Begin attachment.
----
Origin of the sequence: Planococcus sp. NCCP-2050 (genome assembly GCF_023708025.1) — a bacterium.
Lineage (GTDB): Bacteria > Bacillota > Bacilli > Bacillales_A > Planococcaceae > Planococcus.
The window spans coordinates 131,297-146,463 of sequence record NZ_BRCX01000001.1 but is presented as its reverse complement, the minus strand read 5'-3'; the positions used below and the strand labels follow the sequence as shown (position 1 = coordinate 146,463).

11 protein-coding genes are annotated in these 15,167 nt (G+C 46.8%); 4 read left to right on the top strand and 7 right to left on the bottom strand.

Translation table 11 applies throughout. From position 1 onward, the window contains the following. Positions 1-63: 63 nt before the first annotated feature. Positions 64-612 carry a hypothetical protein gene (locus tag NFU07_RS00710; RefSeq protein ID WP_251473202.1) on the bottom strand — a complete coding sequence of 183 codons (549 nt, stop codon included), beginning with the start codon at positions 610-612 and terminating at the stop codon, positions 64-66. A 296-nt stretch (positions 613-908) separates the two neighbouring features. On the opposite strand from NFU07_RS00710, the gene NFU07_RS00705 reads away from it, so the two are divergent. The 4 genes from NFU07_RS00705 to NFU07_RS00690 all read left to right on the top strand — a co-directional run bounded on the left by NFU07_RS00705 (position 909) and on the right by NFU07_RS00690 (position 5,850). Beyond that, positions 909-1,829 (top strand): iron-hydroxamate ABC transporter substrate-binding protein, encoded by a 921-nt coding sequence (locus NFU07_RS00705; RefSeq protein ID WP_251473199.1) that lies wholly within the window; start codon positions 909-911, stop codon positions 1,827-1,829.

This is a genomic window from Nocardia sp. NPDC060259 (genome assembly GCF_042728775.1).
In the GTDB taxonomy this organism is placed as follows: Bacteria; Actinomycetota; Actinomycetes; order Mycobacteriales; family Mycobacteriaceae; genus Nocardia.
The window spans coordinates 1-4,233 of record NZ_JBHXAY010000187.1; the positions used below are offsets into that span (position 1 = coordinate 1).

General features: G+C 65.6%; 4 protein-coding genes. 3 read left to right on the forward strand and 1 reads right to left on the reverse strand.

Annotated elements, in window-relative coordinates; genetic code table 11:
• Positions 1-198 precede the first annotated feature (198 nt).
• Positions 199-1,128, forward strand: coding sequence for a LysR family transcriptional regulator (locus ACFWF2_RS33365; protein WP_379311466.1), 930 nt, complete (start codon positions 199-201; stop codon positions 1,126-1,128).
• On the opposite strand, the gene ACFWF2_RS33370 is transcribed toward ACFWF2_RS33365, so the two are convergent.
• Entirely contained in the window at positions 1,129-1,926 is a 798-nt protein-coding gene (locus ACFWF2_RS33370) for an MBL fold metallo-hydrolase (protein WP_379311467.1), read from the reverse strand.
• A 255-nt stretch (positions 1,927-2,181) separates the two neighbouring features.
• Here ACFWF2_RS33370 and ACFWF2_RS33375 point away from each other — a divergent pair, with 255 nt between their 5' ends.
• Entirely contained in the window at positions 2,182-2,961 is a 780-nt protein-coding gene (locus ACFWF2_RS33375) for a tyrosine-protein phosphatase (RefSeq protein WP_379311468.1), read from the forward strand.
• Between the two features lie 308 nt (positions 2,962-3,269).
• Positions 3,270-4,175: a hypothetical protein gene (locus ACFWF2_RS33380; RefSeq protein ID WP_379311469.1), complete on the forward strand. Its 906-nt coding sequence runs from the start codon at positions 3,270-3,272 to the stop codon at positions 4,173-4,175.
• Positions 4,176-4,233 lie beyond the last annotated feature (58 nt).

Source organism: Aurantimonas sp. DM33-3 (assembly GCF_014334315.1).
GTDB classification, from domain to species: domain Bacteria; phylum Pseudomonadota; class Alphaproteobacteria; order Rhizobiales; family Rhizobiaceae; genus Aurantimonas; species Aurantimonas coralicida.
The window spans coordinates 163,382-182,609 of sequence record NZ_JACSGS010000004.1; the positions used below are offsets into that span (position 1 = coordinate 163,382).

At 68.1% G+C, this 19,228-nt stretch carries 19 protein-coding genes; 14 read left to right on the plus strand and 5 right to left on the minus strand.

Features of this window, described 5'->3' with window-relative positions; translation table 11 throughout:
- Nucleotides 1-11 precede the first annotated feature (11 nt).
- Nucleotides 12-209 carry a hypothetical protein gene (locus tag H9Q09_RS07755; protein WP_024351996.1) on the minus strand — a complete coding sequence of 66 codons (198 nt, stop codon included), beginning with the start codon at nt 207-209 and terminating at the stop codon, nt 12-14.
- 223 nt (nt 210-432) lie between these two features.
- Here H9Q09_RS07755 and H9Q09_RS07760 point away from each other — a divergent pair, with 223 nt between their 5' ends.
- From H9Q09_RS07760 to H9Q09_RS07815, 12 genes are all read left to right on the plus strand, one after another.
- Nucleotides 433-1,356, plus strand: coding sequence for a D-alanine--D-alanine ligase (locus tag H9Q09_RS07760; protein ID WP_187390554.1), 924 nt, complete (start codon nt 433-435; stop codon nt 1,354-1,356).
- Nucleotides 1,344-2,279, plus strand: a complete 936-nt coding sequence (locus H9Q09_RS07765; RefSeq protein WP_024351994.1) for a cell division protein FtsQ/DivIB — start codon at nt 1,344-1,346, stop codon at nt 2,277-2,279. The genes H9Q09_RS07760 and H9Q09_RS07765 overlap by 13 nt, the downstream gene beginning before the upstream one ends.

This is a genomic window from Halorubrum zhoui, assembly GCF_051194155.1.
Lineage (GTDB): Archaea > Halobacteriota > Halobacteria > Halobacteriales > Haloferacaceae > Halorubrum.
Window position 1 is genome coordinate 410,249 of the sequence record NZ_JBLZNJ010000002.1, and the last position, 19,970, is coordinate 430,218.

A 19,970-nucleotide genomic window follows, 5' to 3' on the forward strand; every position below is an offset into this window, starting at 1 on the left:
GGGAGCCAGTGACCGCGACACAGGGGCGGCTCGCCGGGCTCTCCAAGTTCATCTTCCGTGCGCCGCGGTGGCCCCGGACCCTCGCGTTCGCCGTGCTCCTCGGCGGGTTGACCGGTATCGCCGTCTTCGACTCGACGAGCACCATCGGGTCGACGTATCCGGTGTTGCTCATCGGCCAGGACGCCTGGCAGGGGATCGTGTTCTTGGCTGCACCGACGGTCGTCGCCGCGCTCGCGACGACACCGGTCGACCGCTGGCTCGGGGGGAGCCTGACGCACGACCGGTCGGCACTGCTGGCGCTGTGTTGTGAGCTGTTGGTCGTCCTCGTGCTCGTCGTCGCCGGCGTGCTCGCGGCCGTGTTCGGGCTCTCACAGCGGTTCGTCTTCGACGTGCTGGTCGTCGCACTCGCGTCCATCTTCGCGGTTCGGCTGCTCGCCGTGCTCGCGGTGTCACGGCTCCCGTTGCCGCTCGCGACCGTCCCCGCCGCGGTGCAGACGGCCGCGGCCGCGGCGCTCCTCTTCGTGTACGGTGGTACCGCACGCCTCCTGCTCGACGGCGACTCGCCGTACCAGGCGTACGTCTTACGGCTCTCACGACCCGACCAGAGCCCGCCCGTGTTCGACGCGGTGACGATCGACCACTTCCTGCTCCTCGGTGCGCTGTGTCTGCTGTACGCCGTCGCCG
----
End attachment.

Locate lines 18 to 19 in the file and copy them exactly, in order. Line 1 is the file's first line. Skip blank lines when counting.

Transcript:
• Between the two features lie 308 nt (positions 2,962-3,269).
• Positions 3,270-4,175: a hypothetical protein gene (locus ACFWF2_RS33380; RefSeq protein ID WP_379311469.1), complete on the forward strand. Its 906-nt coding sequence runs from the start codon at positions 3,270-3,272 to the stop codon at positions 4,173-4,175.